HODIE: ante diem undecimum decimum Kalendas Februarias. You can add a Roman calendar as a widget in your blog or webpage, or display it as a Google Calendar: here's how.
TODAY'S FABLES: Here are today's fables from the Ictibus Felicibus project. These fables ALL have long marks, plus stress marks for easy reading, and the poems have meter marks, too, along with an easy-to-read prose presentation of the story:
- Testudo et Ranae, the story of the lesson a tortoise learned by watching the nimble frogs.
- Capra et Lupus, the sad fate of the she-goat forced to nurse a wolf-cub.
- Cerva et Vitis, the story of a deer who bit the vine that saved her!
- Vulpes et Mulieres, about how the fox rebuked some women who were eating a chicken.
- Serpens et Lima, the story of a snake foolish enough to bite a metal file.
Vulpes iuxtā villam quandam trānsiēns, cōnspexit catervam mulierum plūrimās gallīnās opiparē assātās altō silentiō comedentem, ad quās conversa: "Quī clāmōrēs (inquit) et canum lātrātūs contrā mē essent, sī ego facerem quod vōs facitis!" Cui rēspondēns quaedam anus, "Pessima animālium (inquit), nōs quae nostra sunt comedimus; tū aliēna fūrāris."TODAY'S MOTTOES & PROVERBS: You can get access to ALL the "proverb of the day scripts" (also available as random proverb scripts) at the SchoolhouseWidgets.com website.
3-Word Mottoes: Today's 3-word motto is Ludere, non deludere (English: To play, but not play false - a rendering which tries to capture the word-play of the Latin at least!).
3-Word Proverbs: Today's 3-word proverb is Spem successus alit (English: Success nourishes hope - although English can't imitate the very nice Latin word order).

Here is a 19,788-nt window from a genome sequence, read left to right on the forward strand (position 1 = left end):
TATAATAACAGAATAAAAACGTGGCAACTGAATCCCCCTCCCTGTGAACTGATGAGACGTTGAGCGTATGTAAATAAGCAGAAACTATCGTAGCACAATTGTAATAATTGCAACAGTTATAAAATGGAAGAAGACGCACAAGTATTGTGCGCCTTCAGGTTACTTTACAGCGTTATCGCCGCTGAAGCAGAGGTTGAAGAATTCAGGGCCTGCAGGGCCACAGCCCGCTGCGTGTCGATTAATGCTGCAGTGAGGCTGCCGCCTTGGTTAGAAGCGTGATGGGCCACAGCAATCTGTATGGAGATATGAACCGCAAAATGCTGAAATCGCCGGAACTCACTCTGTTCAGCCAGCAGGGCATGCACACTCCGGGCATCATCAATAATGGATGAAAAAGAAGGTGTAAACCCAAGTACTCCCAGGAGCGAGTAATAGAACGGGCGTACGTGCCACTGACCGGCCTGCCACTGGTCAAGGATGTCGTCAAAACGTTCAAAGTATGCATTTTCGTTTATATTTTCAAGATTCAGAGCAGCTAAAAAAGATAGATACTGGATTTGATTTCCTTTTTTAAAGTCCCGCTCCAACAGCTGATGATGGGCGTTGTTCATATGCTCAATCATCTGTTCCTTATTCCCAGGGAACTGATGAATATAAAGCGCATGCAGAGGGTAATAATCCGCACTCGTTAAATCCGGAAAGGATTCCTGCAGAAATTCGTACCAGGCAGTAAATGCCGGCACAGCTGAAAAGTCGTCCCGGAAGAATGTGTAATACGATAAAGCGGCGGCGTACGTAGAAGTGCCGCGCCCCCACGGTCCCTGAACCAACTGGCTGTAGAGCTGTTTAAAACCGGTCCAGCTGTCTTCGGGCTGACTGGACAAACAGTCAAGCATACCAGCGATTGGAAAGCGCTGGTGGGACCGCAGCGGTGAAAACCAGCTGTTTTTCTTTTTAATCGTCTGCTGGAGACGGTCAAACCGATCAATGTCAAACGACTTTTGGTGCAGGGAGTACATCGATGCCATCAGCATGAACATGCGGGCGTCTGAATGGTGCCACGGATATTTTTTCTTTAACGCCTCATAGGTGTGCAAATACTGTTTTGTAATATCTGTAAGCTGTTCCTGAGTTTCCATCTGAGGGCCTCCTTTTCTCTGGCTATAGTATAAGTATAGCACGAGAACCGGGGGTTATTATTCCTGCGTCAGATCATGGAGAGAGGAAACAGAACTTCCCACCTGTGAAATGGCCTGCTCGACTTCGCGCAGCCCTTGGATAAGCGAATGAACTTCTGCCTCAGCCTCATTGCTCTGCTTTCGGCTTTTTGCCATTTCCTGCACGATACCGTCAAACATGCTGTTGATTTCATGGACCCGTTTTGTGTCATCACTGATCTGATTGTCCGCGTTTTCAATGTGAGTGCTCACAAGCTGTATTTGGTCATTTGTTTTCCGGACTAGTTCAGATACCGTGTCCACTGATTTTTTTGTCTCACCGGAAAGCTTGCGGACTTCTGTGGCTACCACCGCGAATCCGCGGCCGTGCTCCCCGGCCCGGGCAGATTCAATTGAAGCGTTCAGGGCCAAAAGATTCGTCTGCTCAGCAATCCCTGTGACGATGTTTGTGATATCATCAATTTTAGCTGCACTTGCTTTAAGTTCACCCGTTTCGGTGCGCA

Rhyming Proverbs: Today's proverb with rhyme is: Est iam potata, sed erat cerevisia grata (English: The beer has now been drunk, but it was very nice indeed… a nice saying, provided you are sober enough to remember it after drinking the beer!).
Vulgate Verse: Today's verse is Ecce et naves, cum magnae sint, circumferuntur a modico gubernaculo (James 3:4). For a translation, check out the polyglot Bible, in English, Hebrew, Latin and Greek, at the Sacred Texts Archive online.
Elizabethan Proverb Commentary: Here is today's proverb commentary, this time by Taverner: Heroum filii noxae: The children of most renowned and noble personages, be for moste parte destructions to a common welth. Verelye our elders have observed from time to time, that the children of most excellent and wise men have growne much out of kinde from the vertues and prowesse of theyr progenitours.
Today's Poem: Today's poem is an elegant couplet from Ovid (Amores 3.9), with a word list at NoDictionaries.com:
Cum rapiunt mala fata bonos - ignoscite fasso! -English: "When wicked fate snatches away good people - forgive my confession - I am shaken to think that there are no gods." The context is Ovid's elegy for the poet Tibullus.
sollicitor nullos esse putare deos.
For an image today, here's the emblem for the story of the goat and the wolf, Capra et Lupus, from a 1541 edition of Alciato:
Aesop's Fables in Latin now available at Amazon.com.